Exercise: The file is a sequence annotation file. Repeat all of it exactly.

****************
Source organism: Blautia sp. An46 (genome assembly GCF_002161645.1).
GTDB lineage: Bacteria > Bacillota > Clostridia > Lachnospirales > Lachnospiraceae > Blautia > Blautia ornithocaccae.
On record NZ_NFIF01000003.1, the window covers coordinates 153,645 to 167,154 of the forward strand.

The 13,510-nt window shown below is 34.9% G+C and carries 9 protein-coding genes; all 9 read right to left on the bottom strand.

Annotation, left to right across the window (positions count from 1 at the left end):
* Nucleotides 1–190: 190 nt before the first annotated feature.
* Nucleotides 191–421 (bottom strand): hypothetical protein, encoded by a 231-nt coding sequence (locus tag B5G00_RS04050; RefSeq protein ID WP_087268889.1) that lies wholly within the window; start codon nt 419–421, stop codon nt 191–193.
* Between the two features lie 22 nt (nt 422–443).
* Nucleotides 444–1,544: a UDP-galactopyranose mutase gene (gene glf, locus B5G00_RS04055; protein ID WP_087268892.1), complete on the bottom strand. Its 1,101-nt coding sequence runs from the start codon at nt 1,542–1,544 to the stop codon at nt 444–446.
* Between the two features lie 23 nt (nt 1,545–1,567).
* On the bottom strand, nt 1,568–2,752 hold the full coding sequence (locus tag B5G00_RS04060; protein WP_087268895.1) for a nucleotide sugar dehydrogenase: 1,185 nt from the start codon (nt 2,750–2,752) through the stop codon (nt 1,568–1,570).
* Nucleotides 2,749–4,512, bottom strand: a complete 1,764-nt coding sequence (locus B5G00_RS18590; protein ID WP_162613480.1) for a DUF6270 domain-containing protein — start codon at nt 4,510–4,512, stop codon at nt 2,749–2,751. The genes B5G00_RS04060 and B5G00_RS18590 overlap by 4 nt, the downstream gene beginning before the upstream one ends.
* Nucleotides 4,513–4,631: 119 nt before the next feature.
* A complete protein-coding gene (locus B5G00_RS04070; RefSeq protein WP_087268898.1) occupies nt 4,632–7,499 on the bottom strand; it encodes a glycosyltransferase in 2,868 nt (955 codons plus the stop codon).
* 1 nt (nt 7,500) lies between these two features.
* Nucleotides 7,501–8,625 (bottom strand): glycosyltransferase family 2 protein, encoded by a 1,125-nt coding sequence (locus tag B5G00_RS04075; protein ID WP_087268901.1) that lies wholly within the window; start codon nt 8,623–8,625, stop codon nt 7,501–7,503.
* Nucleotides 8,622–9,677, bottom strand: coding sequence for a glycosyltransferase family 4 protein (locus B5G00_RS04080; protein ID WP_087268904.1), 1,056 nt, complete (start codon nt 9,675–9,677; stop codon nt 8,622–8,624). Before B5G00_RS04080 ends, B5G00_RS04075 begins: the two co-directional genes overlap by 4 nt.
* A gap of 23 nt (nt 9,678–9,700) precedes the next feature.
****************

Source organism: Blautia sp. An46 (genome assembly GCF_002161645.1).
GTDB lineage: Bacteria > Bacillota > Clostridia > Lachnospirales > Lachnospiraceae > Blautia > Blautia ornithocaccae.
On record NZ_NFIF01000003.1, the window covers coordinates 153,645 to 167,154 of the forward strand.

The 13,510-nt window shown below is 34.9% G+C and carries 9 protein-coding genes; all 9 read right to left on the bottom strand.

Annotation, left to right across the window (positions count from 1 at the left end):
* Nucleotides 1–190: 190 nt before the first annotated feature.
* Nucleotides 191–421 (bottom strand): hypothetical protein, encoded by a 231-nt coding sequence (locus tag B5G00_RS04050; RefSeq protein ID WP_087268889.1) that lies wholly within the window; start codon nt 419–421, stop codon nt 191–193.
* Between the two features lie 22 nt (nt 422–443).
* Nucleotides 444–1,544: a UDP-galactopyranose mutase gene (gene glf, locus B5G00_RS04055; protein ID WP_087268892.1), complete on the bottom strand. Its 1,101-nt coding sequence runs from the start codon at nt 1,542–1,544 to the stop codon at nt 444–446.
* Between the two features lie 23 nt (nt 1,545–1,567).
* On the bottom strand, nt 1,568–2,752 hold the full coding sequence (locus tag B5G00_RS04060; protein WP_087268895.1) for a nucleotide sugar dehydrogenase: 1,185 nt from the start codon (nt 2,750–2,752) through the stop codon (nt 1,568–1,570).
* Nucleotides 2,749–4,512, bottom strand: a complete 1,764-nt coding sequence (locus B5G00_RS18590; protein ID WP_162613480.1) for a DUF6270 domain-containing protein — start codon at nt 4,510–4,512, stop codon at nt 2,749–2,751. The genes B5G00_RS04060 and B5G00_RS18590 overlap by 4 nt, the downstream gene beginning before the upstream one ends.
* Nucleotides 4,513–4,631: 119 nt before the next feature.
* A complete protein-coding gene (locus B5G00_RS04070; RefSeq protein WP_087268898.1) occupies nt 4,632–7,499 on the bottom strand; it encodes a glycosyltransferase in 2,868 nt (955 codons plus the stop codon).
* 1 nt (nt 7,500) lies between these two features.
* Nucleotides 7,501–8,625 (bottom strand): glycosyltransferase family 2 protein, encoded by a 1,125-nt coding sequence (locus tag B5G00_RS04075; protein ID WP_087268901.1) that lies wholly within the window; start codon nt 8,623–8,625, stop codon nt 7,501–7,503.
* Nucleotides 8,622–9,677, bottom strand: coding sequence for a glycosyltransferase family 4 protein (locus B5G00_RS04080; protein ID WP_087268904.1), 1,056 nt, complete (start codon nt 9,675–9,677; stop codon nt 8,622–8,624). Before B5G00_RS04080 ends, B5G00_RS04075 begins: the two co-directional genes overlap by 4 nt.
* A gap of 23 nt (nt 9,678–9,700) precedes the next feature.